Source: Athens Banner-Herald/Sunday

House immigration bill — if there is one — must put enforcement first
“Most Americans — and most Georgians — favor an “enforcement first” approach to immigration reform. But unfortunately, the “Gang of Eight” immigration bill passed last month by the U.S. Senate takes what amounts to a ‘legalization first’ approach. There’s plenty of lip service about enforcement, but lip service is all it is. It is an amnesty bill in all but name, heavily focused on rewarding those who have made their way into this country illegally by creating a new ‘path to citizenship.’”
Source: Marietta Daily Journal/Sunday

Worth School Board needs civic lesson
“The Worth County Board of Education demonstrated collective shortsightedness on an embarrassing level last week when it essentially expelled 57 students whose parents are serving our nation in the Marine Corps.”
Source: Albany Herald/weekend

Carlton Fletcher: Galloping along the edges of heartbreak and memory
“I shed a tear for a horse … And for the little girl who loved him unconditionally, called him her best friend and won ribbons blue, red, white and yellow riding on his back; the girl whose blue eyes filled with wonder and whose world of possibilities expanded exponentially at first sight of him.”
Source: Albany Herald/weekend

GOP’s challenge to be relevant or correct
“There’s an old adage that goes something like: If you own something, it owns you. That seems relevant to the Republican Party these days. Its candidate has finished first in only one of the last six presidential elections.”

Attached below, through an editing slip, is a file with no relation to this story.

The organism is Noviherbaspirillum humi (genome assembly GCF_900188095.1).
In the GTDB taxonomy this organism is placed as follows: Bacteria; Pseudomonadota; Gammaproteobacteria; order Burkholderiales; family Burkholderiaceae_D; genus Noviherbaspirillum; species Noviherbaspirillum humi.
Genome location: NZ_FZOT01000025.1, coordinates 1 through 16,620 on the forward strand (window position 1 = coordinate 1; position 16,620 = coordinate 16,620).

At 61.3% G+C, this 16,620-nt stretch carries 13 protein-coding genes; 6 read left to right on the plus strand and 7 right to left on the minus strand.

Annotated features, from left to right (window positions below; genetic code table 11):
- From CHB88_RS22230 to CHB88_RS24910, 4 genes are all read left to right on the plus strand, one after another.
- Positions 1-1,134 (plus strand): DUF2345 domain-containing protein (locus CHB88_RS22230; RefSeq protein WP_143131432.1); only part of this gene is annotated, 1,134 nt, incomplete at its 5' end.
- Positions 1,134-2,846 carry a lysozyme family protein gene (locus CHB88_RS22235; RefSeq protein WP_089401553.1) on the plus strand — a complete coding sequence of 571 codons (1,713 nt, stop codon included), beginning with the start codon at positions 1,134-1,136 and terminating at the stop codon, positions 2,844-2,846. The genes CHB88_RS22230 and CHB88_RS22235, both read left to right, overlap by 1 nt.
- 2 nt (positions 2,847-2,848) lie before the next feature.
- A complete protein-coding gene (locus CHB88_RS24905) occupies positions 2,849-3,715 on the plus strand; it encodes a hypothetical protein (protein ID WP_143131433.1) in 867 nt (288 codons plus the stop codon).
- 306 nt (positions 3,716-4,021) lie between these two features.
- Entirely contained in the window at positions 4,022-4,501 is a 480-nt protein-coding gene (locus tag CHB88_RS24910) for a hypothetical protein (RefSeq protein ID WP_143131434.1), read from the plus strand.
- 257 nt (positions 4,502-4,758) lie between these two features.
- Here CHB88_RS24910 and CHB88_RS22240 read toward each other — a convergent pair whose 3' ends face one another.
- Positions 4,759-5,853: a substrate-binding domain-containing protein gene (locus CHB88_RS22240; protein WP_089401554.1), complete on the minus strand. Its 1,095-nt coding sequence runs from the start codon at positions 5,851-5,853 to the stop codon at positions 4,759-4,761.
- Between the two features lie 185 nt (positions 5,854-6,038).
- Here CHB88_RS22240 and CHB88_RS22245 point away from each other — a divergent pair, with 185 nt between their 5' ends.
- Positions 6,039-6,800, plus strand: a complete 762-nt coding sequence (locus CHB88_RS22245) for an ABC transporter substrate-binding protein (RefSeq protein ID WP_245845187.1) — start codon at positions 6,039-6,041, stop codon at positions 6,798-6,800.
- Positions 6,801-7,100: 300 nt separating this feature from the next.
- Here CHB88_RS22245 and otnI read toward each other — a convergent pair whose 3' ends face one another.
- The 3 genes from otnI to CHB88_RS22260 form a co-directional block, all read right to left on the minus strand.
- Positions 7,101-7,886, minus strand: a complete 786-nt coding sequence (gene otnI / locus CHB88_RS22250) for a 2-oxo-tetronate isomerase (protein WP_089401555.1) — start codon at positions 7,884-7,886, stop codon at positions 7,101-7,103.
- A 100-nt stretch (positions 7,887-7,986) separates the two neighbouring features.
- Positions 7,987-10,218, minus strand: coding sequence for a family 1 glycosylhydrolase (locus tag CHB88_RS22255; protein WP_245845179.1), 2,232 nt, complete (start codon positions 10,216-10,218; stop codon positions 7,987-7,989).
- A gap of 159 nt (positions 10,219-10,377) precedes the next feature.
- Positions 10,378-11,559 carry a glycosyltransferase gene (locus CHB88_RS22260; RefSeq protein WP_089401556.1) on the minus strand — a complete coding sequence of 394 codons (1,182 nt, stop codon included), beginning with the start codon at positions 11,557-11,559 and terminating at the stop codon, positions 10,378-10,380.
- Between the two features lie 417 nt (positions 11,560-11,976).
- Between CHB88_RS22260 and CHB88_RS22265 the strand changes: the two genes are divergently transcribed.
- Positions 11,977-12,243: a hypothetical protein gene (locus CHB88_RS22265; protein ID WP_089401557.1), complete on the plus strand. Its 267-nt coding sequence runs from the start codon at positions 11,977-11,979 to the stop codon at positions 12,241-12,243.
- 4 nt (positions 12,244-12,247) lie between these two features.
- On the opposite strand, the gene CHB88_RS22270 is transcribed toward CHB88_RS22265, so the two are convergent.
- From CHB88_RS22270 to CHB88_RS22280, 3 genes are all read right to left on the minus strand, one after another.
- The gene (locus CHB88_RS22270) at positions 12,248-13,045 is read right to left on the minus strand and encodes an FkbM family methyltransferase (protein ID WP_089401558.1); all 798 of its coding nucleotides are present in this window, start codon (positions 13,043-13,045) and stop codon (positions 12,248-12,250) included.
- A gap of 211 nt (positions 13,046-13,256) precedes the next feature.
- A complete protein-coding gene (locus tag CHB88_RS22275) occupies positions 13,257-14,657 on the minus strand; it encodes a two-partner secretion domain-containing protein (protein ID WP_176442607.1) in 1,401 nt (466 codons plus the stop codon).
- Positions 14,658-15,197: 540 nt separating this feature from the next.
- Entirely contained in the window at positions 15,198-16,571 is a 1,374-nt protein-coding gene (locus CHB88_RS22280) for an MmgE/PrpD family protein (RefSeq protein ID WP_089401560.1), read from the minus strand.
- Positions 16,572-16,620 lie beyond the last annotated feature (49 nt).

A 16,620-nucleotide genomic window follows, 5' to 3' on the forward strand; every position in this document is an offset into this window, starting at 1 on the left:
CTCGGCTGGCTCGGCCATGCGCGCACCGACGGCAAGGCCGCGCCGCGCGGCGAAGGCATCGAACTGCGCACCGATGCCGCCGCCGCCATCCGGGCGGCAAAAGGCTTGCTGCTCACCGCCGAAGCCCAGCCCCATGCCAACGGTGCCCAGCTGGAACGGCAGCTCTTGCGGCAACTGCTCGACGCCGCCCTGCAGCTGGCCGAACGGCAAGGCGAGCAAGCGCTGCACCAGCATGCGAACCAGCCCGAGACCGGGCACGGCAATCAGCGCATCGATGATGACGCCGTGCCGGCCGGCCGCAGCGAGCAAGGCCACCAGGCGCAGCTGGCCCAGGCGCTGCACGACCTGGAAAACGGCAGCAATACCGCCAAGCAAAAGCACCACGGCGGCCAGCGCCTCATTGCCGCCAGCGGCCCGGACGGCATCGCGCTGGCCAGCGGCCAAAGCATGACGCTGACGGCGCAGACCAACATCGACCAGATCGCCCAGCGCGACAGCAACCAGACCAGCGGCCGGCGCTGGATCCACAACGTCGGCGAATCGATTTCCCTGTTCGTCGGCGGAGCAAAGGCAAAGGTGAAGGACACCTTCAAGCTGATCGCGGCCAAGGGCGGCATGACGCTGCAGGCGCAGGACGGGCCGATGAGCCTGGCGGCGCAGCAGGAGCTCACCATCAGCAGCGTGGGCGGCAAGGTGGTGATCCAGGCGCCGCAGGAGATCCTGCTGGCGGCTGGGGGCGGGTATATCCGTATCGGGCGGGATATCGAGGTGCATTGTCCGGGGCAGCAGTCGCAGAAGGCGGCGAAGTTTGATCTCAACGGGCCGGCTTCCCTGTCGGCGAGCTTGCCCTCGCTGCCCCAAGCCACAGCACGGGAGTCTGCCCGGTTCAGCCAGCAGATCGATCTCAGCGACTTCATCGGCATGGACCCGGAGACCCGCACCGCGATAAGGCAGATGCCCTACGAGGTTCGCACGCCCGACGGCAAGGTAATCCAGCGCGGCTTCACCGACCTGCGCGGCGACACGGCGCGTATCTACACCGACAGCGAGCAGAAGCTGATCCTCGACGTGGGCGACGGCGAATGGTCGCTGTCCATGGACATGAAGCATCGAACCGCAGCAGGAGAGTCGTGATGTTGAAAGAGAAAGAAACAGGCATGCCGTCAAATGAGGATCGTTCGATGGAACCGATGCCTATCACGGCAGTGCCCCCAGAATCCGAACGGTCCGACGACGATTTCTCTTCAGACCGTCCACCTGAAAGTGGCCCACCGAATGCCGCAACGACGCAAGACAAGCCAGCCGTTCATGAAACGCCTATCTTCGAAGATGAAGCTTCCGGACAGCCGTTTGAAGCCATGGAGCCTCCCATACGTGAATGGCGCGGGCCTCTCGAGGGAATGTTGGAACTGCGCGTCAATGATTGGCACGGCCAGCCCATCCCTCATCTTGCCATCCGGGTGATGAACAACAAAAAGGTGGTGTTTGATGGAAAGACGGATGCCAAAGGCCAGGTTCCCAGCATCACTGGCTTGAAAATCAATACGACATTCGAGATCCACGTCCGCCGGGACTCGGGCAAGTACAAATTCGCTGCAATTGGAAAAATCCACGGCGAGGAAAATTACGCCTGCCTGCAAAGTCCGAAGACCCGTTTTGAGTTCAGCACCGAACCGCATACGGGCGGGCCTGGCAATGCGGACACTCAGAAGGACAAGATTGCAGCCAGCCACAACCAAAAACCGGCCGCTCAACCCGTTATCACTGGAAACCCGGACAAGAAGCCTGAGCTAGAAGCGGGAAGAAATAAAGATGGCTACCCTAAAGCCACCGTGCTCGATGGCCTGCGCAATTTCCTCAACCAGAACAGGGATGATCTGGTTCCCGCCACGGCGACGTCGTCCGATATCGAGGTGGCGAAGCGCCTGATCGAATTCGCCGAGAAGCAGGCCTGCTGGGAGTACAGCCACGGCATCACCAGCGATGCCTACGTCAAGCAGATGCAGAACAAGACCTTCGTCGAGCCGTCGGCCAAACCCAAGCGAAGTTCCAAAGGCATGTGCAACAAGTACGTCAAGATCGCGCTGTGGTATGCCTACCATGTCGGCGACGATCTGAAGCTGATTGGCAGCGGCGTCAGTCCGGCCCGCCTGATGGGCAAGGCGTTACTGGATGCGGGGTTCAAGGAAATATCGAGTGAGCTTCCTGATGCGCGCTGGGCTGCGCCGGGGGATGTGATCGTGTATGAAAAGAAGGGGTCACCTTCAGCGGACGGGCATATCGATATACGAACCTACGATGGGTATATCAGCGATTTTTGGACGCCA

Source: Savannah Morning News

Earth isn’t flat
“The most intemperate part of the global warming debate may be President Obama’s own rhetoric.”
Source: Augusta Chronicle

Walter Jones: Court order affects more than election dates
“When federal Judge Steve C. Jones ordered the date changed for Georgia’s federal elections, he set in motion a series of political changes as well.”
Source: Athens Banner-Herald

Ed Grisamore: Mulberry youth center dances still stir the memories
“Allen Gilbert has fond memories of hanging out at the youth center at Mulberry Street United Methodist Church in the 1960s.”
Source: Macon Telegraph

Charles Richardson: It’s past time for new blood in the Democratic Party
“What do Danny Glover, Sarah Hunt, Daryl Morton and Fred Swann all have in common? They are all ex-chairs of the Bibb County Democratic Party — all since November 2011. Next up for a beat-down — Vice Chairman Sandy Powell.”
Source: Macon Telegraph

David Oedel: Troubled Macon boosterism
“I read with skepticism Harold Goodridge’s July 6 article in The Telegraph fantastically titled, “No end in sight for downtown Macon’s fast-pace commercial, residential growth.” The article seemed to report on some other downtown Macon than the one we know.”
Source: Macon Telegraph

William J. Self: Background checks are not as simple as some believe
“When we talk about background checks, let’s be honest. (A tip of the hat to Dr. R. Kirby Godsey, author of “When We Talk About God, Let’s Be Honest,” Mercer University Press, 2005.)”
Source: Macon Telegraph

Don McKee: Lessons learned from Trayvon Martin shooting far too costly
“Some lessons to take from the fatal shooting of Trayvon Martin by neighborhood watch captain George Zimmerman in Sanford, Fla., in February 2012: If you are engaged in neighborhood watch, don’t carry a gun and don’t confront any person that seems suspicious to you. Call the police and stay in your house or your car even if you lose sight of the person. If George Zimmerman had done that, he would not have had an encounter with Trayvon Martin and would not have shot him.”
Source: Marietta Daily Journal

Gwinnett up to the Cleanup challenge
“With all due respect to The Coasters, when it comes to taking out the papers and the trash there’s usually more “yakety yack” than action taken in local communities. But as the latest results from the Great American Cleanup show, Gwinnett pays more than lip service when it comes to beautification and recycling efforts.”
Source: Gwinnett Daily Post